So you can add me to the growing list of Jots fans, a fact that is causing me a bit of angst since I really like Furl so much as well. But as Alan has said, Jots just has a cleaner feel, and it’s the best of Furl and del.icio.us in one. (I’ve never been a big del.icio.us fan, btw.) I like the bloggy look you get with your bookmarks. I like the easy tagging form and the list of tags in the right hand column. I like the RSS-ability of just about everything you can think of: users, tags, searches. Way too easy to do all of it. I like the trackback like links to people who have Jotted the same link. (The verb making industry loves the Read/Write Web.) I like that it saves a copy of the page. And I like the groups feature.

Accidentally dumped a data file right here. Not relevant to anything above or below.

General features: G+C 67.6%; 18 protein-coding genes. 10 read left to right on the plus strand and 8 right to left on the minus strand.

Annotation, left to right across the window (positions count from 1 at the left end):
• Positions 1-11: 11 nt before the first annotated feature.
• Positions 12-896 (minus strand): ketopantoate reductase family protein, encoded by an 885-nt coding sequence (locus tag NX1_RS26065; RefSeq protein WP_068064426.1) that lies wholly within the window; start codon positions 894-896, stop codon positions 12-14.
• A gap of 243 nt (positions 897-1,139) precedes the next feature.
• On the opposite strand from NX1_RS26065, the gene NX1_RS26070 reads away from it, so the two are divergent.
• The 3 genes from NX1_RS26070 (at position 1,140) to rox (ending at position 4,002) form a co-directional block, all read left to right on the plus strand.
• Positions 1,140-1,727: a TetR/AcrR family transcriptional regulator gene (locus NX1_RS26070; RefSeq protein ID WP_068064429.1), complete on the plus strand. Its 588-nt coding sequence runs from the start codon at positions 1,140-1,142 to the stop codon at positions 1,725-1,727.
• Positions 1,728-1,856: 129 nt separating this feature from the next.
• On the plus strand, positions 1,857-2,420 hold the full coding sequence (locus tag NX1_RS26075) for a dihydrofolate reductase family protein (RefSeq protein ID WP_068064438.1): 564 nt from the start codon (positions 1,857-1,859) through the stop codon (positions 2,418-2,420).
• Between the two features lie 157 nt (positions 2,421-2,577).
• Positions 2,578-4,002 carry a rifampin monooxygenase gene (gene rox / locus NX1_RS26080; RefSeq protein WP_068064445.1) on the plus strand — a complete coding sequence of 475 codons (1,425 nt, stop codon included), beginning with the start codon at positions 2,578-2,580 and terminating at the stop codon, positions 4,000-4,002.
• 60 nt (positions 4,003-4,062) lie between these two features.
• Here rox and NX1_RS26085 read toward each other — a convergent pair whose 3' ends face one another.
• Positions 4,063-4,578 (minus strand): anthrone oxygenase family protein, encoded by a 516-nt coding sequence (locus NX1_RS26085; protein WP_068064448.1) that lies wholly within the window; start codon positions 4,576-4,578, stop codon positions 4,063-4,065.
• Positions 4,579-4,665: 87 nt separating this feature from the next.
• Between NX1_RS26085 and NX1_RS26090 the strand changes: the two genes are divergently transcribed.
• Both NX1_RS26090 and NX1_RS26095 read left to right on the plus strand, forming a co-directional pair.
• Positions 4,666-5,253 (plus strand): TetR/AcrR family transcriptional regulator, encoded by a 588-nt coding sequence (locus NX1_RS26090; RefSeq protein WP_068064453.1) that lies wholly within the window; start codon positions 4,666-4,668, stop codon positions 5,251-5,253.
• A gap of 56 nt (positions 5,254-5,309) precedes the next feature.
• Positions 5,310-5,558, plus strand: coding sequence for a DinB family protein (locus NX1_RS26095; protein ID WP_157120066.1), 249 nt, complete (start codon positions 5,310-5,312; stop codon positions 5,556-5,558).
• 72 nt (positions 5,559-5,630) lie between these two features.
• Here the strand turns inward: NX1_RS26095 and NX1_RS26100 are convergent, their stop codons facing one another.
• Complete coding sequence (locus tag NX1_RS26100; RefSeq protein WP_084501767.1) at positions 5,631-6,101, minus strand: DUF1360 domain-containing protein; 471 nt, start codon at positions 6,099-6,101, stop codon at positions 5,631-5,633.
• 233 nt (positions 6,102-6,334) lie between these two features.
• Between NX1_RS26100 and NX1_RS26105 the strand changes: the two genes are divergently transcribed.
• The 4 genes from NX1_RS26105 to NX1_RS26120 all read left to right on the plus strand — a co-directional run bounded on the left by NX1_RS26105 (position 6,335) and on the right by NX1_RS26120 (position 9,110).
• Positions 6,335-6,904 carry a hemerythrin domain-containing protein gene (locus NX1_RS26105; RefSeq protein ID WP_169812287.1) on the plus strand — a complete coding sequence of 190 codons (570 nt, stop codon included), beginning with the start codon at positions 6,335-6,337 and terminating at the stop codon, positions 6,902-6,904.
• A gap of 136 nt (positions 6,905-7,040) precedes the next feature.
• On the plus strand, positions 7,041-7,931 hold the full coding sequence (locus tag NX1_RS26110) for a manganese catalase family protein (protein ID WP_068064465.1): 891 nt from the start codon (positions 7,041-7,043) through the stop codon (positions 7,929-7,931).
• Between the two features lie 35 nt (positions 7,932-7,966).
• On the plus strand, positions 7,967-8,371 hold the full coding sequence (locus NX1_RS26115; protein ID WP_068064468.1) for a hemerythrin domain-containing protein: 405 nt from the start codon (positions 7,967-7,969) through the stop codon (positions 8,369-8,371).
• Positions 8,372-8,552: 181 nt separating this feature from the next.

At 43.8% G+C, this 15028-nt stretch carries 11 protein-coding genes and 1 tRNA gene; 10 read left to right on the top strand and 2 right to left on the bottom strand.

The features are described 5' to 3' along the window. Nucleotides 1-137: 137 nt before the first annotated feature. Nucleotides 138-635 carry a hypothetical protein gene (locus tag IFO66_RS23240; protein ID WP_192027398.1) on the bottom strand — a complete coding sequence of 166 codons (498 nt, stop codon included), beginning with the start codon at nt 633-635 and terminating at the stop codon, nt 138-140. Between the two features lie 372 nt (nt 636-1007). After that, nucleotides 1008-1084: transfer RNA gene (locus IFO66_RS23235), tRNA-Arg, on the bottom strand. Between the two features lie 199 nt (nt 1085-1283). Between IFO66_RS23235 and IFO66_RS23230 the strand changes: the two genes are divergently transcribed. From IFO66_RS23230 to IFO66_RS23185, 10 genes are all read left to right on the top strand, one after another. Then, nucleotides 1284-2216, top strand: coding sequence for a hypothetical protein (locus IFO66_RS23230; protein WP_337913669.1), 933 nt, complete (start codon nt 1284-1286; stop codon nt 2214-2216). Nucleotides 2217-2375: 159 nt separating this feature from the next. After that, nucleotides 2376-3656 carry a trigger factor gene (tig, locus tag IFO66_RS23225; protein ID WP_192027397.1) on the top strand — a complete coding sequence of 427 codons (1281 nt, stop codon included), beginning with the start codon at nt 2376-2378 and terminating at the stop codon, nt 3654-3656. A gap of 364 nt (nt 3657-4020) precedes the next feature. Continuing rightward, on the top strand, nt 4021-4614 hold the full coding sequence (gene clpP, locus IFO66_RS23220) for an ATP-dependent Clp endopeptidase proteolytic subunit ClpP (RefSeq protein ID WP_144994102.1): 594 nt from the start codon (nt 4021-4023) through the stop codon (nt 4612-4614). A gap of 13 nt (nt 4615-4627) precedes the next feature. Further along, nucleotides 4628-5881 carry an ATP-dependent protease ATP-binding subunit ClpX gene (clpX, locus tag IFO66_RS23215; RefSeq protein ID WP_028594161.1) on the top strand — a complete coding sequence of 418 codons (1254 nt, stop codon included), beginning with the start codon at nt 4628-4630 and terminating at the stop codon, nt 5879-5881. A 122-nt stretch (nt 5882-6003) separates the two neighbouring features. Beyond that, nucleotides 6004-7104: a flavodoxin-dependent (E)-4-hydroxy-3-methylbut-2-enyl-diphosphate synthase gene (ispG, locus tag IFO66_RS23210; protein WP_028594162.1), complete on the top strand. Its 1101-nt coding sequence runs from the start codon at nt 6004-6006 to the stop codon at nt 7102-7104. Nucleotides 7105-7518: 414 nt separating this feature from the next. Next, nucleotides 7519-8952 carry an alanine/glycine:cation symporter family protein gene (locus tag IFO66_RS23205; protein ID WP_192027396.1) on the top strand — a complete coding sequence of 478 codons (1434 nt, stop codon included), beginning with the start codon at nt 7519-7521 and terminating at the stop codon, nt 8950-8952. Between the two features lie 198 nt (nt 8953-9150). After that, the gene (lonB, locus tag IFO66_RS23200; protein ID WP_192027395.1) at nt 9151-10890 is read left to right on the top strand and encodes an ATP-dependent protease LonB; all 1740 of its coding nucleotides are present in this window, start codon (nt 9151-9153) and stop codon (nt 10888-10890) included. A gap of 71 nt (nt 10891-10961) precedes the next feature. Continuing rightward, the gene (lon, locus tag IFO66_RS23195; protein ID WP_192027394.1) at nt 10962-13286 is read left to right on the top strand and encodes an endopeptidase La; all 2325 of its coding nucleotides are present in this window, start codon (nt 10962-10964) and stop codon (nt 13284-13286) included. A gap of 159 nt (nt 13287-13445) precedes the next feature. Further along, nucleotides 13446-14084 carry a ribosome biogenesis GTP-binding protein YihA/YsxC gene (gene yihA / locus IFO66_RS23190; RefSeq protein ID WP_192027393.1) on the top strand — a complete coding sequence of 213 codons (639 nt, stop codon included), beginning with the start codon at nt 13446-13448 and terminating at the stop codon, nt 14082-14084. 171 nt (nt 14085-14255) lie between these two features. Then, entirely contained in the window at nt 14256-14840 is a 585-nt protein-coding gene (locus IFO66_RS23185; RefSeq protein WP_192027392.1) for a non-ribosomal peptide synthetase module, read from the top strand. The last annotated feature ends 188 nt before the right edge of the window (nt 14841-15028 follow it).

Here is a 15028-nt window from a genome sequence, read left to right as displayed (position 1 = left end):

What I don’t like? I want the Jots page to open in a separate window so I can easily ALT-Tab back and forth to cut and paste. And I don’t like how everyone is adding their jots links to their blogs. I want blogs to be, well, blogs, not link lists. (There I go again, blog snob that I am.)
But that’s not enough to keep me from using it, though it may not seem like it from my public Jots list. That’s because I’m doing a lot of private saving for, um, private reasons. I’m looking forward to more and more people getting into the Jots pool…
What do you think of the social bookmarking ability of jots versus delicious versus furl?
I’ve been having an interesing cross-blog
discussion with Alexandra Samuels about different social bookmarking tools (Alexandra looses sleep over these things ….)and there is definitely differing points of view on delicious versus the others. I’d love to get the educational technologist perspective …
Also, in the nonprofit blogosphere, we’re writing a collaborative article comparing social bookmark tools at Compumentor’s consultantcommons.org space. Want to join the party? Here’s the invitation: